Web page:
About the questions being asked

Another thing, on the matter of Edwina Rogers.

I was re-reading that contested part of Greta’s interview with Roy Speckhardt in a post of Chris Hallquist’s

I don’t take your characterization as accurate that she was being evasive. I listened to her interview, and actually, the first thing I thought of was, “Gosh, you know, I’ve done a lot of media interviews, and if you do media interviews, you learn how to get your talking points across and not worry, necessarily, all the time about the questions being asked. If you want to get your own message across, this is a technique that you’ve got to learn, to get out there and put across your viewpoint.”

And I had another thought about it.

Yes, ok, it probably is a technique you have to learn, if you want to get your own message across. It’s true that we don’t want to be naive about this and just say let the best argument win, because interviewers can have agendas and it would be stupid to simply comply with what the interviewer wants no matter what. But.

But. Doing things that way rules out doing things a different way, and if you learn the technique so thoroughly or enthusiastically that it becomes the only one you know, then you become simply a talking agenda, and that seems a bad thing for the Executive Director of the SCA. It might be all right for a designated PR person for the SCA, for someone whose only job was to get a particular message across, but surely as ED Rogers has more jobs to do than just getting a particular message across. I get that that’s a big part of her job, but it’s not all of it, is it?

And it’s not a good general technique to focus like a laser on your own message and blank out all questions. That’s not a technique so much as a disability. An unchanging pre-determined message that is non-responsive to questions makes a good definition of religion, and secular thinking should be the opposite of that. Secular thinking (properly conducted) is responsive and open and cumulative and flexible. Dialogue is of the essence. Dialogue isn’t dialogue if one party just sticks to a message the whole time.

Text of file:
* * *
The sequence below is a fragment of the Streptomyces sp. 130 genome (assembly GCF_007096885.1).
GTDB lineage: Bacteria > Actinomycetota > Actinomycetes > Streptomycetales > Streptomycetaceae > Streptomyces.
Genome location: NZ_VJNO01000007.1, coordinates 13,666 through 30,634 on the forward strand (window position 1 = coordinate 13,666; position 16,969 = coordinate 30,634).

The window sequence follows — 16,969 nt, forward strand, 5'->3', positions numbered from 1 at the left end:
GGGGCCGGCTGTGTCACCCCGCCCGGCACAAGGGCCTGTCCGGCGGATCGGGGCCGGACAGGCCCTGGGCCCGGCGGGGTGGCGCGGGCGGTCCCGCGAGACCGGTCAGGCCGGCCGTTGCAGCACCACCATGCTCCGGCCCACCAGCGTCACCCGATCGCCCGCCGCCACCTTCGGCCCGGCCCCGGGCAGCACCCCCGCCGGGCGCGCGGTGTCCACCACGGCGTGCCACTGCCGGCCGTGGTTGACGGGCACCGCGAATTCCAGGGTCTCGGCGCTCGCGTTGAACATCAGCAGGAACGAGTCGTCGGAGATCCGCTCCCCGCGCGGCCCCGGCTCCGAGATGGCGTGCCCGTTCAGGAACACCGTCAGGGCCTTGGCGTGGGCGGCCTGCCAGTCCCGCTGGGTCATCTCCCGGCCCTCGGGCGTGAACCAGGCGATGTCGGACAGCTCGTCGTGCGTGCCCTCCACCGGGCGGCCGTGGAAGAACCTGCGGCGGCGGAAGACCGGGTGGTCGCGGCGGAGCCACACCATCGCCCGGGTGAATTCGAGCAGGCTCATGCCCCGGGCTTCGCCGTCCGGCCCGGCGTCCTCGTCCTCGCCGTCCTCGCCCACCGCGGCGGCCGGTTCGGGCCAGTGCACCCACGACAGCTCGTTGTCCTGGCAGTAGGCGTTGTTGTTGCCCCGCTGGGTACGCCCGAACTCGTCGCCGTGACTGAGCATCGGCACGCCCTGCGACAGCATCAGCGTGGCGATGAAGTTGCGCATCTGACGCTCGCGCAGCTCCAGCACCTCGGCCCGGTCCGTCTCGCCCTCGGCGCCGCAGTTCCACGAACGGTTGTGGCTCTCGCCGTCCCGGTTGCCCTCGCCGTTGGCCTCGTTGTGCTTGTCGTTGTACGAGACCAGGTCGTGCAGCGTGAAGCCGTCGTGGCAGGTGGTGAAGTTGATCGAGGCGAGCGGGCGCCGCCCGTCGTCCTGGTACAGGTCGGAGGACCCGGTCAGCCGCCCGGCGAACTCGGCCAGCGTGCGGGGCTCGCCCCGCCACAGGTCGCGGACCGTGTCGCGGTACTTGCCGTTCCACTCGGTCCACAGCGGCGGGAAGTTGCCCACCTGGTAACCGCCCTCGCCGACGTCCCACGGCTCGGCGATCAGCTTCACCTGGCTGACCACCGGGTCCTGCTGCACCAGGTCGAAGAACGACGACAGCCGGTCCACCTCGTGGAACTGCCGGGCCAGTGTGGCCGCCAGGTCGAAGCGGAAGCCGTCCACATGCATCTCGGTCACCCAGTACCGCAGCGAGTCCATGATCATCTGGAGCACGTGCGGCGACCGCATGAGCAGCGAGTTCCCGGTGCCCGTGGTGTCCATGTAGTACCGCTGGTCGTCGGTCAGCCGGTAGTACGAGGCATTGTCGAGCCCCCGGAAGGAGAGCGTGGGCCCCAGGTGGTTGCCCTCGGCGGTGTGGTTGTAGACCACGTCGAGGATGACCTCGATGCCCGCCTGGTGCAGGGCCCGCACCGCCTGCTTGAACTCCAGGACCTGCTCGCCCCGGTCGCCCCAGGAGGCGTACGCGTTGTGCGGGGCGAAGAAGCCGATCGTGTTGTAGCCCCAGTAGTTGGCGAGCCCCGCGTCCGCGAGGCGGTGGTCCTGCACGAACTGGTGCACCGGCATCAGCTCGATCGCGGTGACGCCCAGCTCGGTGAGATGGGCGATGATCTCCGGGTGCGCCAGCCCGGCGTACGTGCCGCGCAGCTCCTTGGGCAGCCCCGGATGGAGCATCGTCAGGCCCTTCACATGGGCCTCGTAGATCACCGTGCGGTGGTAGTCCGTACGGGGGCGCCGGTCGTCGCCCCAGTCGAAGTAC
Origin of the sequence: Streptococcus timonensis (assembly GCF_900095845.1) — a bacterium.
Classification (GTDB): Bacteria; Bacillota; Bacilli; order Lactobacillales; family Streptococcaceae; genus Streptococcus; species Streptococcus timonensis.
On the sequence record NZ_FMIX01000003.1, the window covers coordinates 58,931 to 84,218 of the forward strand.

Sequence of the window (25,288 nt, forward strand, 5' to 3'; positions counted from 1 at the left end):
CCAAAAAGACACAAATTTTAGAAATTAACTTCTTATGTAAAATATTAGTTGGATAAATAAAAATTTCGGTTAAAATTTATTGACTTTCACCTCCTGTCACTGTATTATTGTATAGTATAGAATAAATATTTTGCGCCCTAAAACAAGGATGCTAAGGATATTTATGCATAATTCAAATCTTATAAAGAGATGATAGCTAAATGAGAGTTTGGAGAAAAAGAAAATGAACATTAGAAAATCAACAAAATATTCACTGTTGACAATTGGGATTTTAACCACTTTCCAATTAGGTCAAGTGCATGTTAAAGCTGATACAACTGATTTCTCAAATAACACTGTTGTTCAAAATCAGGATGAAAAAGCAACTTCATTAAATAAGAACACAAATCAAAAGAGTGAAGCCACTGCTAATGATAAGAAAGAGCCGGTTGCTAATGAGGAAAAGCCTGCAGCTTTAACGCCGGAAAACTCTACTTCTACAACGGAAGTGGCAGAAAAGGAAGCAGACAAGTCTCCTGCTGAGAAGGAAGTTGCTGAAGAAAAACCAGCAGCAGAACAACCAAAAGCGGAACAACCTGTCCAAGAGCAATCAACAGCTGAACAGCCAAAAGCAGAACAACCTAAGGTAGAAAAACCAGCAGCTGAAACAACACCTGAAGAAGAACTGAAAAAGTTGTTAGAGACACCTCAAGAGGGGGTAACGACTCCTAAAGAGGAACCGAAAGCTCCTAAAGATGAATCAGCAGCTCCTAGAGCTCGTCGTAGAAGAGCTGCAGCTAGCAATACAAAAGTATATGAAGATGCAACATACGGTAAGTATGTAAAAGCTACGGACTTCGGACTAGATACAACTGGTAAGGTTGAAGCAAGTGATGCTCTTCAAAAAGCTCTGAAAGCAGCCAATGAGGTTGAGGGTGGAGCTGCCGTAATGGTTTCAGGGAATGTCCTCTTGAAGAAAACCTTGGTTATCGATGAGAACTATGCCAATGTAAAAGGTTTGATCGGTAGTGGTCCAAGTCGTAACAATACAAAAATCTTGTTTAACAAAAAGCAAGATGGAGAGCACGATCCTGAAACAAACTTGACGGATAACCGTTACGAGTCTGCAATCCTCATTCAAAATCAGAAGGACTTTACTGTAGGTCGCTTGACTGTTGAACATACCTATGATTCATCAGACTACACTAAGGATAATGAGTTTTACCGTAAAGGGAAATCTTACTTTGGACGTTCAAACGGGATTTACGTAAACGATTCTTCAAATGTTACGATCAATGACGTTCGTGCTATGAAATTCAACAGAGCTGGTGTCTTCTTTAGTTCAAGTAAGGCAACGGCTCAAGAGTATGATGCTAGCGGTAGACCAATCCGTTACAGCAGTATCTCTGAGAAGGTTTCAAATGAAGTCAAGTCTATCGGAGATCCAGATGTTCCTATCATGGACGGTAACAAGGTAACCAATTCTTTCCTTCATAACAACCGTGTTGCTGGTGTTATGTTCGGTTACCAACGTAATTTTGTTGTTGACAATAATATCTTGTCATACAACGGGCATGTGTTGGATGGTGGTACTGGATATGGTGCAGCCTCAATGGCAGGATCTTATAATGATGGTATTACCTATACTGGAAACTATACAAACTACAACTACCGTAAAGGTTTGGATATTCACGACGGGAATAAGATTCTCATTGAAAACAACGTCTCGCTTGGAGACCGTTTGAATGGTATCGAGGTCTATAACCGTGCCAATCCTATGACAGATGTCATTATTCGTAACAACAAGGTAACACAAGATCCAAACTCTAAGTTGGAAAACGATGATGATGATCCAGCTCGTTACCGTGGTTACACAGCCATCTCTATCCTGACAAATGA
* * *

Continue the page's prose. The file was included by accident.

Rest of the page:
I think this is part of the broad unease about the appointment. She might be a brilliant hire as the head of PR, but not as ED.


  1. says

    And it’s not a good general technique to focus like a laser on your own message and blank out all questions.

    It’s especially ungood for a lobbyist, because the people you’re lobbying are bound to have questions, which you’ll need to answer to THEIR satisfaction (not yours or your party’s), otherwise you won’t convince them. Duh.

  2. evilDoug says

    If I were an interviewer, I wouldn’t bother with people who behave that way. If all they are going to do is deliver a prepared sermon, let ’em find their own damned pulpit or soapbox – mine, and my time, can be put to better use.

  3. katkinkate says

    She has to speak to her audience. Speaking like a politician might be acceptable to those she’s lobbying to but it just makes those she’s working for suspicious.

  4. evilDoug says

    (re: soapbox)

    (small sob) No, actually I doesn’t haz soapbox. It’s a Rubbermaid standy-ony-thingy I sometimes use when changing light bulbs – but it only takes ONE of me to do that.

    By the time Greta interviewed her, Rogers must have been aware that she (Rogers) had attracted a lot of doubts as to her suitability for the job. While Greta’s name may not be a household one, I got almost a quarter of a million hits on a Google search for “greta christina”, though I don’t know if all of them were for our Greta, If Rogers had done the same, and spent just a few minutes looking at some of the things that came up, she would (or should) have realized that Greta is a reasonably well known personality in the US secular community – someone with a something of a soapbox. Greta was presenting Rogers with an opportunity to make a case for herself as the right person for the job. Instead of grasping the opportunity, she showed little respect for Greta or her audience, and boldly snatched a defeat from the jaws of victory.

    In the morning …

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